Tuesday, March 16, 2010

The UID and a personal medical record for every Indian

This is a guest post from Aditya Patkar, Marketing Director of Plus91.

A unique medical record for each person is considered to be the Holy Grail in the world of healthcare IT – especially when applied to a country like India. When is this going to happen? To begin with a unique medical record would not have to be electronic, but logically speaking it needs to be. A physical record has constraints of sharing and updating, so let’s accept that this unique medical record needs technology to create it. This is a challenge – and a unique opportunity as well, as we do not have any legacy issues; and can piggy back onto the UID initiative started by the Govt of India and spearheaded by Nandan Nilekani.

What will this unique medical record contain? Simple - every piece of your medical history. From your birth, all your medical reports, your changing demographic biological profile, your health information, details about your insurance and your doctors, allergies and medications. It is a time-map of your health, created over time by a range of different people, and owned by you. It will be a combination of your EMR and PHR.

How will this help ? Any doctor you give permission to will be able to see your entire history, thus helping him to make better medical decisions. Today hiring companies and insurance companies are two corporate entities which constantly ask for health check-ups, which means a huge amount of time and money will be saved by giving them permission based access to the required part of the record. For the patients, a continuous record gives them the tool to manage their health better; having a constant record of the test gives a clear indication of what is stable and what is not. Many of us here in India rarely have more than even two previous reports stored properly ! On a much more global scale, statistical and empirical studies on medical data gleaned from these reports provides fodder for research. Predicting disease outbreaks, health hazards, improving living conditions - all require solid data to make proper decisions, all coming from the same source, your medical record. After all – all this data should benefit you !

The challenges to getting a unique medical record are plenty:
a. Lack of technology infrastructure. As PCs get smaller and cheaper (not to mention the entry of ubiquitous smart phones which can compute) and internet penetration scales progressively, this will slowly cease to matter.
b. Lack of cohesiveness in IT solutions . A hundred providers provide a multitude of solutions that look, act and store things differently, so how does one make a unique record, forget about integrating the paper records ? The technology itself is providing an answer , using clever new methods to interface and exchange information.
c. Lack of initiative. Patients and doctors have survived for many years without a unique medical record, and unless appropriate incentives are provided, the situation will remain as it is. Educating the public, providing low cost effective solutions; and providing competitive benefits to those that embrace this technology as early adopters it are a few things that can be done to fast track the change in mindset.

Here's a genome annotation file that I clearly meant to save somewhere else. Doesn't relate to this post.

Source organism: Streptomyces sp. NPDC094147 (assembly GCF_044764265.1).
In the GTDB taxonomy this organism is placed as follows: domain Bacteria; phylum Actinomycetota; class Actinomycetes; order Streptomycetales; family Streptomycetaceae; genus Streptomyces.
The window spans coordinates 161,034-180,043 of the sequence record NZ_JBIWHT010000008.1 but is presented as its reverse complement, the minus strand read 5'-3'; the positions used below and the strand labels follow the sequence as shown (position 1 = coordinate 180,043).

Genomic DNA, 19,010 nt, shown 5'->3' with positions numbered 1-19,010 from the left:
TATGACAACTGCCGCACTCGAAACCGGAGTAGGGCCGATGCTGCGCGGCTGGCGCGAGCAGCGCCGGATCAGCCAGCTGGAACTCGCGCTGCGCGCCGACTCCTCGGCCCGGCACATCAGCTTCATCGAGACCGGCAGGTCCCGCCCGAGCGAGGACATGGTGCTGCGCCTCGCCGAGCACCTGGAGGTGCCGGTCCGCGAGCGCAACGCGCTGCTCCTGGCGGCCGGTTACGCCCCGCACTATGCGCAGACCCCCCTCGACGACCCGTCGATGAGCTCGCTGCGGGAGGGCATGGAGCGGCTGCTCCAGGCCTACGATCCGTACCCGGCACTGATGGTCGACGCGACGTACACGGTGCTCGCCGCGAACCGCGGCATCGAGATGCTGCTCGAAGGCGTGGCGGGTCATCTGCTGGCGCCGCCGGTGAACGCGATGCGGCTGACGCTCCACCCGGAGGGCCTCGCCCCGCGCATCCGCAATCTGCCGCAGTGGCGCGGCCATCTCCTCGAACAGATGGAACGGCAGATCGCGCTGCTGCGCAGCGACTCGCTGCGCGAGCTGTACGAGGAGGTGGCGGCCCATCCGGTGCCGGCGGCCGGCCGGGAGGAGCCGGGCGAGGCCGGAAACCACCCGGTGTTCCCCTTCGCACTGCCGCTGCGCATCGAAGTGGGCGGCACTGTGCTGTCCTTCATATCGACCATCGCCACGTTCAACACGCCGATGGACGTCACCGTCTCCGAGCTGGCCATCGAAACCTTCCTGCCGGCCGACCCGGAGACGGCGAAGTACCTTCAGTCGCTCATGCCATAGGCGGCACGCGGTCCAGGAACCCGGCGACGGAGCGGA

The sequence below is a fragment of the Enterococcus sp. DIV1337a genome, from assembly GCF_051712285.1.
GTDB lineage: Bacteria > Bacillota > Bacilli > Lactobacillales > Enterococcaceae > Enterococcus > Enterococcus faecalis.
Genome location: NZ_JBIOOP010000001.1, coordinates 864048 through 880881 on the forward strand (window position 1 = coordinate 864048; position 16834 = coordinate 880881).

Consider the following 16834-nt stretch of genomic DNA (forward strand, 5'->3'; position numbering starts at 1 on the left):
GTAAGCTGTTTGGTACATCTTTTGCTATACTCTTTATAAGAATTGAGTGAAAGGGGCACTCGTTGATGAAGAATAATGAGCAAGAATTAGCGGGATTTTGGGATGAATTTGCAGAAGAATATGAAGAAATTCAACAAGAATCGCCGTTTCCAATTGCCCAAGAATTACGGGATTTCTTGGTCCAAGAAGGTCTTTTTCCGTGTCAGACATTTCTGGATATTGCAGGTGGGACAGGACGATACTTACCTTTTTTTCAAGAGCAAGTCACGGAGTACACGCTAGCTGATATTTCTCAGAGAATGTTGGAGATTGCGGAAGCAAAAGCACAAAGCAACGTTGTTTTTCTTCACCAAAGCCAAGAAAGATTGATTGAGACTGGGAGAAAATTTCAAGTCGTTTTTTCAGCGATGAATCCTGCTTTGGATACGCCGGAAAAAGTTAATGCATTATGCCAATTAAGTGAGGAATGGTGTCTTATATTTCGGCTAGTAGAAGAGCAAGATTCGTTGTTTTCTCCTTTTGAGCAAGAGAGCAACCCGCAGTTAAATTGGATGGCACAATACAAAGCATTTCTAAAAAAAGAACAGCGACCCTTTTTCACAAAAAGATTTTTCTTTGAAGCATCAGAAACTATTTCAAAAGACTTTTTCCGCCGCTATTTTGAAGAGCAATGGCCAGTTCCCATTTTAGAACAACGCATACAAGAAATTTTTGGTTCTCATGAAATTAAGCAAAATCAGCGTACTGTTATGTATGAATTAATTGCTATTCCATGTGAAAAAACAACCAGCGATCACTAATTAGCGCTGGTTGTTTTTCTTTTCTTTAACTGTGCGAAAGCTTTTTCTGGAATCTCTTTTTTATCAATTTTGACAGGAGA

The challenges are vast, but the rewards are too big to not give it a good shot. I think we should also be realistic in what we can achieve. Even once the pieces are in place, entering data for even 10% of the population is going to be a massive task. Also the focus should at first solely be on getting people into the system and capturing all that happens after this point, rather than worrying about the past. The past information can be slowly entered later on. I think we need to move forward, rather than waste time thinking about how to get all the past records of a patient on board.

The ambitious UID scheme only provides the identification mechanism. Now it will be up to healthcare IT firms like Plus91 to integrate this UID mechanism into the software they sell and portals they start, using the UID system to tag each record to a unique person. Over time all providers can then either pool the information or provide access across their databases using this UID. I think a cloud like structure where your record is spread across multiple databases of various providers , but with the same unique tag , is a definite short term possibility. So for you accessing your record using a unique interface will feel like it’s a unique record, but in reality it is but 100 pieces of a jig-saw spread all over the Internet.

This is a challenge – and a huge opportunity !


  1. Aniruddha - The experience with my limited understanding is that Doctors,Hospitals are not very much excited about sharing Medical information. Technology is ready today with cloud infrastructure but is the Medial fraternity ready ?

    Vishal Singh

  2. A good doctor is happy to empower his patients with information. The medical record is a record of the patient's medical treatment, and this is his property ! The hospital is just a custodian of the record while the patient is a guest at the hospital, in my opinion. Why should a good hospital refuse to share medical information ? What do we have to hide ?

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